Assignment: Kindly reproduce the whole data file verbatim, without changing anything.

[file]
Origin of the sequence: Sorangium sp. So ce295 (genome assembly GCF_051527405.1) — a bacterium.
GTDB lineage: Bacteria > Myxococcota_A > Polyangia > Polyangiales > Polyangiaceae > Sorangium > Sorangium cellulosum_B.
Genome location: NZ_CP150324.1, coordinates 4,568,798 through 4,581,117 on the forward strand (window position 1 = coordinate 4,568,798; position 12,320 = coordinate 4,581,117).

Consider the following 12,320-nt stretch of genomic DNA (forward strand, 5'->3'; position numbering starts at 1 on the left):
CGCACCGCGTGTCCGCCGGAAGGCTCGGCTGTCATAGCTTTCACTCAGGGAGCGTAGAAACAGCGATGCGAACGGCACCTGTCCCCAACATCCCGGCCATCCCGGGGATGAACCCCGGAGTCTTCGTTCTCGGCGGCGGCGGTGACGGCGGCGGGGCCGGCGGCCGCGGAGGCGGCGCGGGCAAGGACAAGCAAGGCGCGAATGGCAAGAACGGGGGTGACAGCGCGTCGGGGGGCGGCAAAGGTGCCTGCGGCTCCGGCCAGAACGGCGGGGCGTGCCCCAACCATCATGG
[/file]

Origin of the sequence: Sorangium sp. So ce295 (genome assembly GCF_051527405.1) — a bacterium.
GTDB lineage: Bacteria > Myxococcota_A > Polyangia > Polyangiales > Polyangiaceae > Sorangium > Sorangium cellulosum_B.
Genome location: NZ_CP150324.1, coordinates 4,568,798 through 4,581,117 on the forward strand (window position 1 = coordinate 4,568,798; position 12,320 = coordinate 4,581,117).

Consider the following 12,320-nt stretch of genomic DNA (forward strand, 5'->3'; position numbering starts at 1 on the left):
CGCACCGCGTGTCCGCCGGAAGGCTCGGCTGTCATAGCTTTCACTCAGGGAGCGTAGAAACAGCGATGCGAACGGCACCTGTCCCCAACATCCCGGCCATCCCGGGGATGAACCCCGGAGTCTTCGTTCTCGGCGGCGGCGGTGACGGCGGCGGGGCCGGCGGCCGCGGAGGCGGCGCGGGCAAGGACAAGCAAGGCGCGAATGGCAAGAACGGGGGTGACAGCGCGTCGGGGGGCGGCAAAGGTGCCTGCGGCTCCGGCCAGAACGGCGGGGCGTGCCCCAACCATCATGG